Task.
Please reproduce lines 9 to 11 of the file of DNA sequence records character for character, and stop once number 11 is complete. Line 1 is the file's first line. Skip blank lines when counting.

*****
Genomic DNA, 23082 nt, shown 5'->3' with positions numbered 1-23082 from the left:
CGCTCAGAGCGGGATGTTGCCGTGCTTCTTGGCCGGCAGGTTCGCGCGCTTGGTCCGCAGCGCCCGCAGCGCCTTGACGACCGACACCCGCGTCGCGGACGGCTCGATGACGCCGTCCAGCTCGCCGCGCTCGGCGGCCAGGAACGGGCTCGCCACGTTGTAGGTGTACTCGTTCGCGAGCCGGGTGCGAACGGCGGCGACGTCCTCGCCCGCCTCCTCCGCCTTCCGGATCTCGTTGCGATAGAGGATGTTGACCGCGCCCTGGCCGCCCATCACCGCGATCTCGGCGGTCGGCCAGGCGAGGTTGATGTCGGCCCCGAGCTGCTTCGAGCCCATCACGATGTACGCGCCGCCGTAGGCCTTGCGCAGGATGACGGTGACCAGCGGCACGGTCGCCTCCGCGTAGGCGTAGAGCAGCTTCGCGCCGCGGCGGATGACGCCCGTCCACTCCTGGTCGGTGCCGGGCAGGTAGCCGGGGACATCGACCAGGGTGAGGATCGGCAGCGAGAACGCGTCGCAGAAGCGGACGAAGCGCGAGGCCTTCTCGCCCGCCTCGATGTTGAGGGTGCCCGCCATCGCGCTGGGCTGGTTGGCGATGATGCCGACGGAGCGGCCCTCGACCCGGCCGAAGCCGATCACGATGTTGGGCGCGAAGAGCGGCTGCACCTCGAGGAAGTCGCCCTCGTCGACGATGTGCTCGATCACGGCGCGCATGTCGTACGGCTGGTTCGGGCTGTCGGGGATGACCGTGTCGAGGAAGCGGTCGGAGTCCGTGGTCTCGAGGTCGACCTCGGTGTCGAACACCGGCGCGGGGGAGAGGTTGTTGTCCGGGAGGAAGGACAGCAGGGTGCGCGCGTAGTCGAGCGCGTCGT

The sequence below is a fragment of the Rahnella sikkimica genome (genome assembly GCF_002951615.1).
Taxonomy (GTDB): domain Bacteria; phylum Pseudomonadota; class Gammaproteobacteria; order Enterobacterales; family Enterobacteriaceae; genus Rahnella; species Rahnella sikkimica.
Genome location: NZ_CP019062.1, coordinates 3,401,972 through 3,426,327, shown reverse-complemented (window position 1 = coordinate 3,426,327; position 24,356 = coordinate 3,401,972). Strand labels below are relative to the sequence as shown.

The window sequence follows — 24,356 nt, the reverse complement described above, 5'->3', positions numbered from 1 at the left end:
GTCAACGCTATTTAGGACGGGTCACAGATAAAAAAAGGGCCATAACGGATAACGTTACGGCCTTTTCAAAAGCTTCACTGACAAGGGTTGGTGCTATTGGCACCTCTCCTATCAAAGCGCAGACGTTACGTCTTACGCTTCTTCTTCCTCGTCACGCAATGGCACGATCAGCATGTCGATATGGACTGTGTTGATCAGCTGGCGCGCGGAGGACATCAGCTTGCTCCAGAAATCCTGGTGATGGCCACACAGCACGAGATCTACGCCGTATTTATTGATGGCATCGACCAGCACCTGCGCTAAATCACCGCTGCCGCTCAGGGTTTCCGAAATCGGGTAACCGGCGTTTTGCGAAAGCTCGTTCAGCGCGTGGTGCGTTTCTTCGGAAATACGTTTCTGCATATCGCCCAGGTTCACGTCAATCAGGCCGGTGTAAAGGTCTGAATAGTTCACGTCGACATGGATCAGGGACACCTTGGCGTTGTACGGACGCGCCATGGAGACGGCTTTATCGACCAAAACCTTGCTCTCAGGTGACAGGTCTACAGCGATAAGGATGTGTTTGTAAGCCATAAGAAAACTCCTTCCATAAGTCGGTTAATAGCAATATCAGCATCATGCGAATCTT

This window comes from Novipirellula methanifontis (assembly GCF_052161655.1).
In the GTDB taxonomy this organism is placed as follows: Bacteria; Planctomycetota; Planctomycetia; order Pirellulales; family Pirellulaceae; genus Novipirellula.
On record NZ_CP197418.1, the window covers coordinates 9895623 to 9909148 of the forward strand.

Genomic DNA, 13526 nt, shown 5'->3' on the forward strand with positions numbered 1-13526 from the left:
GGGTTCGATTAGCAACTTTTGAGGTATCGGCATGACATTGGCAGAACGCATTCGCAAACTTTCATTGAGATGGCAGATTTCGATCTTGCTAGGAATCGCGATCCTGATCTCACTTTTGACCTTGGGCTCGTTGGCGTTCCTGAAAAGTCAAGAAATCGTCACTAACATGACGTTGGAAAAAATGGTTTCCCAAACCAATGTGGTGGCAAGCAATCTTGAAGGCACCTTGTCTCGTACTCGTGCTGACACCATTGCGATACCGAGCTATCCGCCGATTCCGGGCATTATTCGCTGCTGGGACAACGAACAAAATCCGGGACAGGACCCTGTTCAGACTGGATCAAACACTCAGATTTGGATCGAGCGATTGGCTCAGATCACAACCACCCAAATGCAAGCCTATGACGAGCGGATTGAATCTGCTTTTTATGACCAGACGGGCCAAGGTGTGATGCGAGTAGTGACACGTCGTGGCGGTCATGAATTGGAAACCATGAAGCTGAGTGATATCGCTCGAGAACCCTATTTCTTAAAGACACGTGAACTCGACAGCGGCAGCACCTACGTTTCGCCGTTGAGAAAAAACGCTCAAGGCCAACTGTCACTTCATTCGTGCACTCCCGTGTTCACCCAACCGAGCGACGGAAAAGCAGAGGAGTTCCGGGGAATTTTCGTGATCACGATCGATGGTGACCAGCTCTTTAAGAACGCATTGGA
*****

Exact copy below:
In the GTDB taxonomy this organism is placed as follows: Bacteria; Planctomycetota; Planctomycetia; order Pirellulales; family Pirellulaceae; genus Novipirellula.
On record NZ_CP197418.1, the window covers coordinates 9895623 to 9909148 of the forward strand.

Genomic DNA, 13526 nt, shown 5'->3' on the forward strand with positions numbered 1-13526 from the left: